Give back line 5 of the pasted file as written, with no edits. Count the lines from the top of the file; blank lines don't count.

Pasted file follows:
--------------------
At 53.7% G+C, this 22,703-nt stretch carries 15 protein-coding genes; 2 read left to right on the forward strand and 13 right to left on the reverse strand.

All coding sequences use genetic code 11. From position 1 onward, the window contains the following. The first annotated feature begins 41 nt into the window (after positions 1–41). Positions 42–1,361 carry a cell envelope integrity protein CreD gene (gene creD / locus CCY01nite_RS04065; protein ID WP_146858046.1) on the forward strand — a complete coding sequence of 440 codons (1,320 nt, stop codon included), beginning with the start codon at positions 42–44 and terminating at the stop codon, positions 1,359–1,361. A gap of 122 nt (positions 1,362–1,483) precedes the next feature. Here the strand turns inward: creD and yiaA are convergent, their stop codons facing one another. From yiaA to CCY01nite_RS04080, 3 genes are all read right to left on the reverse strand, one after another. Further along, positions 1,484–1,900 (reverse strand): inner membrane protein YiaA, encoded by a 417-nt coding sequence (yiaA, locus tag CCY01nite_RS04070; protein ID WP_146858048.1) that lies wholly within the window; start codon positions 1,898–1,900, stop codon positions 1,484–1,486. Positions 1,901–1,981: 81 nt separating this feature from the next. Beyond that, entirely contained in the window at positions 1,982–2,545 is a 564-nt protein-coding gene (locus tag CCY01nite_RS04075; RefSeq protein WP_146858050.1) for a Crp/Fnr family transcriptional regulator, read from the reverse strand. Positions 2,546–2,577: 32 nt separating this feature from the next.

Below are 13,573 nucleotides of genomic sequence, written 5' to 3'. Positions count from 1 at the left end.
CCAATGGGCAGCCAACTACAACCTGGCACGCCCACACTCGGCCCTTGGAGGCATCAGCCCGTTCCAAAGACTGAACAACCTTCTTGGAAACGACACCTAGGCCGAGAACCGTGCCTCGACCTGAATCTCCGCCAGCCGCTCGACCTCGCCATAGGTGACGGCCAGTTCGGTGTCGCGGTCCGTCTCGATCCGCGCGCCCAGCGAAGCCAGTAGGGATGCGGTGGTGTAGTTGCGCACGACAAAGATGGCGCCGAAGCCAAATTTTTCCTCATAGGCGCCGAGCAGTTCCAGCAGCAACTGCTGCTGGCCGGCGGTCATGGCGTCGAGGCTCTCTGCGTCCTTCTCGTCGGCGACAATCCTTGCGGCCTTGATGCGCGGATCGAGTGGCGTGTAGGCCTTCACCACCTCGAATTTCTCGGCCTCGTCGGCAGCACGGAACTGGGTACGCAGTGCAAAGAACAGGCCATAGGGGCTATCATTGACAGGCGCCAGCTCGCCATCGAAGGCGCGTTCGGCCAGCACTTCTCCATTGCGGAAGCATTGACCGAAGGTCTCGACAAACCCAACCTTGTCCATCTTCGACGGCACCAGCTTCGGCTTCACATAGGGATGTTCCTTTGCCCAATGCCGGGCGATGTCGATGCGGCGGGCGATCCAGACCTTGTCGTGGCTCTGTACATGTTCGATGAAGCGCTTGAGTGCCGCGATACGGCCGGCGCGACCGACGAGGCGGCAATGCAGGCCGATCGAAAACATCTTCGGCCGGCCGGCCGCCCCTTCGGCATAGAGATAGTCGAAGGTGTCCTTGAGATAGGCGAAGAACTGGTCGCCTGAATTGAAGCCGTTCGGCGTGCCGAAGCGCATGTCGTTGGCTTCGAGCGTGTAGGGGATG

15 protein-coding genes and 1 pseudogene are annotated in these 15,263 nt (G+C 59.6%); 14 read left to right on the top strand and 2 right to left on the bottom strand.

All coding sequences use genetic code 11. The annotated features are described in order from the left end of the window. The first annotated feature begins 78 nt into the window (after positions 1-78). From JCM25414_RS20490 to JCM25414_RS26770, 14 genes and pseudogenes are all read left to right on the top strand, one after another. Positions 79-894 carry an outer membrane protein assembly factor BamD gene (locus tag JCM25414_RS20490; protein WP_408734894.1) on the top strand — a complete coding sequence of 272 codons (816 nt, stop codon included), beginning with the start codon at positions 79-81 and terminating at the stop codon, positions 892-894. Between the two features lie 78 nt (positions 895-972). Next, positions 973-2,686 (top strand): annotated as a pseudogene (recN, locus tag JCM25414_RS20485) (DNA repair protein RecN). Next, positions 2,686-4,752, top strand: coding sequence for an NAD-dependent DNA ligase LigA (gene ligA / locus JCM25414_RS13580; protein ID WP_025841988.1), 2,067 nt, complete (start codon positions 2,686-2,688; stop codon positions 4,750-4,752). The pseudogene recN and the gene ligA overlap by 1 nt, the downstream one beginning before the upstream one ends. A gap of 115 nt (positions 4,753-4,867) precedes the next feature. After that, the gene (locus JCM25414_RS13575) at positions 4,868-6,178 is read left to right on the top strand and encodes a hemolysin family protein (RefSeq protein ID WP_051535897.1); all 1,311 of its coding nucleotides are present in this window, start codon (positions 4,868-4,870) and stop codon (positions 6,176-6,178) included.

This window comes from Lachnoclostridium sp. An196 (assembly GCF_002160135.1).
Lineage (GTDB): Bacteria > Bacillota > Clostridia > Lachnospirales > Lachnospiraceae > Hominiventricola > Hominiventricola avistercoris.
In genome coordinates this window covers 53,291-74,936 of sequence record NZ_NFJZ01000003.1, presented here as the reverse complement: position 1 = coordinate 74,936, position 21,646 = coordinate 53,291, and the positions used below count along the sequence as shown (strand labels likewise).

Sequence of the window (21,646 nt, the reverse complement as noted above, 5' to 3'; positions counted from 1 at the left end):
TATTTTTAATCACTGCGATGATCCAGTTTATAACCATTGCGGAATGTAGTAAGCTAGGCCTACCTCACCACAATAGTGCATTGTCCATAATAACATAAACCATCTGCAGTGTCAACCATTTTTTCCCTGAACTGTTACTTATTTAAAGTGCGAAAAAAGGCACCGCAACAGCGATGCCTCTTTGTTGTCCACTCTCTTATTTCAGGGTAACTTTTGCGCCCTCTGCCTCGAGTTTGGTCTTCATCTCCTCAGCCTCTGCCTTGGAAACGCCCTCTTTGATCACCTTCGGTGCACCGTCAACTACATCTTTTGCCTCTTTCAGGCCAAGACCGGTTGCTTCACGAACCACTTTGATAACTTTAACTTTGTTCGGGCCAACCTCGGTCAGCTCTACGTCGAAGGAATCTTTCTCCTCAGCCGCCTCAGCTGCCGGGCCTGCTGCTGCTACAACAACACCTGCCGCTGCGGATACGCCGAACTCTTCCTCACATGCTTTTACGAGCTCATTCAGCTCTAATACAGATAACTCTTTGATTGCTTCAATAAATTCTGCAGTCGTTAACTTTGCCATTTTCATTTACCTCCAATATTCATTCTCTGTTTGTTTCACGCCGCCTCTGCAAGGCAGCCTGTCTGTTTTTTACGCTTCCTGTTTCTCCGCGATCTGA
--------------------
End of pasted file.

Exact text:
15 protein-coding genes and 1 pseudogene are annotated in these 15,263 nt (G+C 59.6%); 14 read left to right on the top strand and 2 right to left on the bottom strand.